When a creative duo who are not romantically linked makes beautiful music (or plays or movies) together, it becomes human nature for onlookers to wonder whether that partnership extends to the bedroom. Once the artistic workday is over, so to speak, are these creators getting it on and, if so, does that romantic spark fuel the creative partnership? If things go sour on the personal arena, can the professional partnership continue?
Playwright Rick Elice has been ruminating on these types of questions — albeit in a human interest rather than TMZ vicarious way — since he did a stint acting in a play written by Elaine May more than a decade ago. There is a common assumption that the immortal team of Mike Nichols and Elaine May were an item as well, despite the fact that both writer-actor-comedians have long been married to other people.
"That experience of 10 years ago is coupled with my own experience of being in several intensely collaborative relationships in my life which were very intimate and very personal as well as professional," said Elice, whose new musical Dog and Pony, currently in performances at The Old Globe, tackles that very subject. "When you spend 20 hours a day with someone, it would be hard to not have (sex) happen.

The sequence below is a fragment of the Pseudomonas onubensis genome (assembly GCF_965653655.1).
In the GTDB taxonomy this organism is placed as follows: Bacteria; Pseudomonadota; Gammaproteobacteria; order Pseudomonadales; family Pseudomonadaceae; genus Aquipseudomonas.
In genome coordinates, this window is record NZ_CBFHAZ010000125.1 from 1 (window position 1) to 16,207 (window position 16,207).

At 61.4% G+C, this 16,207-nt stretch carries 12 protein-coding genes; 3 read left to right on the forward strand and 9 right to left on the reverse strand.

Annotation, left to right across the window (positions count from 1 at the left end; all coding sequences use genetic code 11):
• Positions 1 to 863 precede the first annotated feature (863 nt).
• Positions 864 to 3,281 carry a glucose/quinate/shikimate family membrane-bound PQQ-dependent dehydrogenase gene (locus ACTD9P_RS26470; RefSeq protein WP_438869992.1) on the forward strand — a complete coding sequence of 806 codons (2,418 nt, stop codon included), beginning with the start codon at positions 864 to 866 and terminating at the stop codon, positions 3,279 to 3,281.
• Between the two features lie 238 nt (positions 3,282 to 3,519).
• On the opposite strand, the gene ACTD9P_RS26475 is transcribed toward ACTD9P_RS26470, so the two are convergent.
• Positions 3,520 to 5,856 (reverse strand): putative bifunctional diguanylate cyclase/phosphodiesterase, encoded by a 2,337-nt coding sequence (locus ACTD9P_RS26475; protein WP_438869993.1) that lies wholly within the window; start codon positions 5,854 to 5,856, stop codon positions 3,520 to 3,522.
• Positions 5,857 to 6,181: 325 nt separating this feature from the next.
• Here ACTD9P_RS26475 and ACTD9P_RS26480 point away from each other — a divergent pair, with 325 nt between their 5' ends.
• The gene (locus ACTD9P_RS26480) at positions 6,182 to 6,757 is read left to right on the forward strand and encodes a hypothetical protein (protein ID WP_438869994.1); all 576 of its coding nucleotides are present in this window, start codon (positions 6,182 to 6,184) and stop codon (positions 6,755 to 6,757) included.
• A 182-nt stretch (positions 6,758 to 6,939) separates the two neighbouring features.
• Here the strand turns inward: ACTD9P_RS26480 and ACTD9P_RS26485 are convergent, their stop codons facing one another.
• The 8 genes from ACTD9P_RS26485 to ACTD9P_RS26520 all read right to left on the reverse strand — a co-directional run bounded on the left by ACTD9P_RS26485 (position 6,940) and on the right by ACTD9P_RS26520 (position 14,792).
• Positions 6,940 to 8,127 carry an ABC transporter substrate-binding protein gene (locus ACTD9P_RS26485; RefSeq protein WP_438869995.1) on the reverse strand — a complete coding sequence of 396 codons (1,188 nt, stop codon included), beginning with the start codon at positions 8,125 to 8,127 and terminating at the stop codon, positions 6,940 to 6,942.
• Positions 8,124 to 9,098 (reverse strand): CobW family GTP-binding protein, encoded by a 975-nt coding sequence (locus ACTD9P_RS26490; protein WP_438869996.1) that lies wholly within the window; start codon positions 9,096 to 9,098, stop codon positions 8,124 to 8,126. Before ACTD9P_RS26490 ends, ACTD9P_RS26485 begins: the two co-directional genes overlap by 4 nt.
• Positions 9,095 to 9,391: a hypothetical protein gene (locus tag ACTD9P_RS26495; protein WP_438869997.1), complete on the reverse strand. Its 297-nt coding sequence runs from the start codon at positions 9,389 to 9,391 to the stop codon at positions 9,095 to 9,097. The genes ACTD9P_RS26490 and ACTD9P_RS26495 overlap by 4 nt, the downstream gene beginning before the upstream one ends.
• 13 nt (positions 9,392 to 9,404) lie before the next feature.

"How the people in those relationships navigate that intimacy and that dependency and sometimes that dysfunction is fascinating to me," he continued. "It really becomes sort of a second family, sometimes more intimate than one's personal relationship."
Key members of the Dog and Pony creative team can likely relate to working in close collaboration. Composer/lyricist Michael Patrick Walker co-wrote his Off-Broadway hit Altar Boyz with Gary Adler. Elice's first two Broadway musicals, Jersey Boys and The Addams Family, were written with Marshall Brickman. And during her days acting and writing for "MADtv," Dog and Pony leading lady Nicole Parker cooked up a lot of yuks alongside writing partners Jordan Peele and Ike Barinholtz, often at the expense of Britney Spears and her then husband Kevin Federline.
"I remember writing jokes at midnight, having to make each other laugh or saving each other," said Parker. "There's a whole scene about that (in Dog and Pony) and a song that describes the nature of collaboration. It's so rich for anybody in the audience since everybody has had that kind of friend."
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